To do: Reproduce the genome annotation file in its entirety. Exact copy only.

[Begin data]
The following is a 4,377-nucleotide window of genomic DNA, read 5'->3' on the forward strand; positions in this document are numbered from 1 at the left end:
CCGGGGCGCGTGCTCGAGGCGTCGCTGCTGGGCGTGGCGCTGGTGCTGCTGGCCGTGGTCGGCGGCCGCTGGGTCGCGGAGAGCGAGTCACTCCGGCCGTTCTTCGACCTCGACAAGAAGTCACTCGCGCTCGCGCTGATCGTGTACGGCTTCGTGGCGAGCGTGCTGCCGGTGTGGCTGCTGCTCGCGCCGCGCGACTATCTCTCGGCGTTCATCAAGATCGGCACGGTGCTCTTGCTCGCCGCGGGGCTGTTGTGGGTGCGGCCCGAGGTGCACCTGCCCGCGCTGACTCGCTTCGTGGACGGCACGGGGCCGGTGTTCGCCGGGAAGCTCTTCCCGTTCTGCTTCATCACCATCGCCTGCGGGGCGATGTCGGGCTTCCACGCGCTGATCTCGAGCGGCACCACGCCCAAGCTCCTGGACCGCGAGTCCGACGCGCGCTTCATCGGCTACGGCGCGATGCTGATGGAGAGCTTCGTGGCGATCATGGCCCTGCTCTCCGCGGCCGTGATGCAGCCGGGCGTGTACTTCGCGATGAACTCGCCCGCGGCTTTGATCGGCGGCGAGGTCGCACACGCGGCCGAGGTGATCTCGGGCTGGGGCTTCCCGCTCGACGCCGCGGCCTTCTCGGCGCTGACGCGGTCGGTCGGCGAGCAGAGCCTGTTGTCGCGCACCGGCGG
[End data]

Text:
The following is a 4,377-nucleotide window of genomic DNA, read 5'->3' on the forward strand; positions in this document are numbered from 1 at the left end:
CCGGGGCGCGTGCTCGAGGCGTCGCTGCTGGGCGTGGCGCTGGTGCTGCTGGCCGTGGTCGGCGGCCGCTGGGTCGCGGAGAGCGAGTCACTCCGGCCGTTCTTCGACCTCGACAAGAAGTCACTCGCGCTCGCGCTGATCGTGTACGGCTTCGTGGCGAGCGTGCTGCCGGTGTGGCTGCTGCTCGCGCCGCGCGACTATCTCTCGGCGTTCATCAAGATCGGCACGGTGCTCTTGCTCGCCGCGGGGCTGTTGTGGGTGCGGCCCGAGGTGCACCTGCCCGCGCTGACTCGCTTCGTGGACGGCACGGGGCCGGTGTTCGCCGGGAAGCTCTTCCCGTTCTGCTTCATCACCATCGCCTGCGGGGCGATGTCGGGCTTCCACGCGCTGATCTCGAGCGGCACCACGCCCAAGCTCCTGGACCGCGAGTCCGACGCGCGCTTCATCGGCTACGGCGCGATGCTGATGGAGAGCTTCGTGGCGATCATGGCCCTGCTCTCCGCGGCCGTGATGCAGCCGGGCGTGTACTTCGCGATGAACTCGCCCGCGGCTTTGATCGGCGGCGAGGTCGCACACGCGGCCGAGGTGATCTCGGGCTGGGGCTTCCCGCTCGACGCCGCGGCCTTCTCGGCGCTGACGCGGTCGGTCGGCGAGCAGAGCCTGTTGTCGCGCACCGGCGG